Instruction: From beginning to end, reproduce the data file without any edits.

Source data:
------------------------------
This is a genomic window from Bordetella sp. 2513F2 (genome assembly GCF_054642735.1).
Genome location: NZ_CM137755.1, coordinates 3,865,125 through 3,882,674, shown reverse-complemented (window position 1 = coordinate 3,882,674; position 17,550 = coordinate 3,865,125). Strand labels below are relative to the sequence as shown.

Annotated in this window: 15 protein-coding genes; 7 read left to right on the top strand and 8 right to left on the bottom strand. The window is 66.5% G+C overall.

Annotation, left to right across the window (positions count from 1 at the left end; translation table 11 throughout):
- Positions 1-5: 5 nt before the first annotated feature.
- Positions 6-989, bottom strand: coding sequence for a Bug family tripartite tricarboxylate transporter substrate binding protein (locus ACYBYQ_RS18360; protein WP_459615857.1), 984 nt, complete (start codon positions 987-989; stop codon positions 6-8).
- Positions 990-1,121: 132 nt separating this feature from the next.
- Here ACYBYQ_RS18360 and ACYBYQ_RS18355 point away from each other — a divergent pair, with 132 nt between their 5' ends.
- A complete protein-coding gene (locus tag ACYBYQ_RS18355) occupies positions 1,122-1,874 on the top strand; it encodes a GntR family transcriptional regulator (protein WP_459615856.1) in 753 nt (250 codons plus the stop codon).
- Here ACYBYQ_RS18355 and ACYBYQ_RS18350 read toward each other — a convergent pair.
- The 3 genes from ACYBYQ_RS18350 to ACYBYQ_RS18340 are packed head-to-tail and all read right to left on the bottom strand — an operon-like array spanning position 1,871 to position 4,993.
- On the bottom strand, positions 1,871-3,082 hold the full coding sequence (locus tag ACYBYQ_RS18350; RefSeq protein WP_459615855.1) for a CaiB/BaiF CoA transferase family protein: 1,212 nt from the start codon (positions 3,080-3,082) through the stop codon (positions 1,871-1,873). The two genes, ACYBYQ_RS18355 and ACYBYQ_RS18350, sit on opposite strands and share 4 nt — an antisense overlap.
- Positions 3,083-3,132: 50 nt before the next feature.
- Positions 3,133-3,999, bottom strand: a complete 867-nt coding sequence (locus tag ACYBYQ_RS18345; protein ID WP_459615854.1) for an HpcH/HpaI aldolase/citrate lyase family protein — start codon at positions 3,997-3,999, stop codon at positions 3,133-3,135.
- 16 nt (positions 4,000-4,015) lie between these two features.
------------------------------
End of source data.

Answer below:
This is a genomic window from Bordetella sp. 2513F2 (genome assembly GCF_054642735.1).
Genome location: NZ_CM137755.1, coordinates 3,865,125 through 3,882,674, shown reverse-complemented (window position 1 = coordinate 3,882,674; position 17,550 = coordinate 3,865,125). Strand labels below are relative to the sequence as shown.

Annotated in this window: 15 protein-coding genes; 7 read left to right on the top strand and 8 right to left on the bottom strand. The window is 66.5% G+C overall.

Annotation, left to right across the window (positions count from 1 at the left end; translation table 11 throughout):
- Positions 1-5: 5 nt before the first annotated feature.
- Positions 6-989, bottom strand: coding sequence for a Bug family tripartite tricarboxylate transporter substrate binding protein (locus ACYBYQ_RS18360; protein WP_459615857.1), 984 nt, complete (start codon positions 987-989; stop codon positions 6-8).
- Positions 990-1,121: 132 nt separating this feature from the next.
- Here ACYBYQ_RS18360 and ACYBYQ_RS18355 point away from each other — a divergent pair, with 132 nt between their 5' ends.
- A complete protein-coding gene (locus tag ACYBYQ_RS18355) occupies positions 1,122-1,874 on the top strand; it encodes a GntR family transcriptional regulator (protein WP_459615856.1) in 753 nt (250 codons plus the stop codon).
- Here ACYBYQ_RS18355 and ACYBYQ_RS18350 read toward each other — a convergent pair.
- The 3 genes from ACYBYQ_RS18350 to ACYBYQ_RS18340 are packed head-to-tail and all read right to left on the bottom strand — an operon-like array spanning position 1,871 to position 4,993.
- On the bottom strand, positions 1,871-3,082 hold the full coding sequence (locus tag ACYBYQ_RS18350; RefSeq protein WP_459615855.1) for a CaiB/BaiF CoA transferase family protein: 1,212 nt from the start codon (positions 3,080-3,082) through the stop codon (positions 1,871-1,873). The two genes, ACYBYQ_RS18355 and ACYBYQ_RS18350, sit on opposite strands and share 4 nt — an antisense overlap.
- Positions 3,083-3,132: 50 nt before the next feature.
- Positions 3,133-3,999, bottom strand: a complete 867-nt coding sequence (locus tag ACYBYQ_RS18345; protein ID WP_459615854.1) for an HpcH/HpaI aldolase/citrate lyase family protein — start codon at positions 3,997-3,999, stop codon at positions 3,133-3,135.
- 16 nt (positions 4,000-4,015) lie between these two features.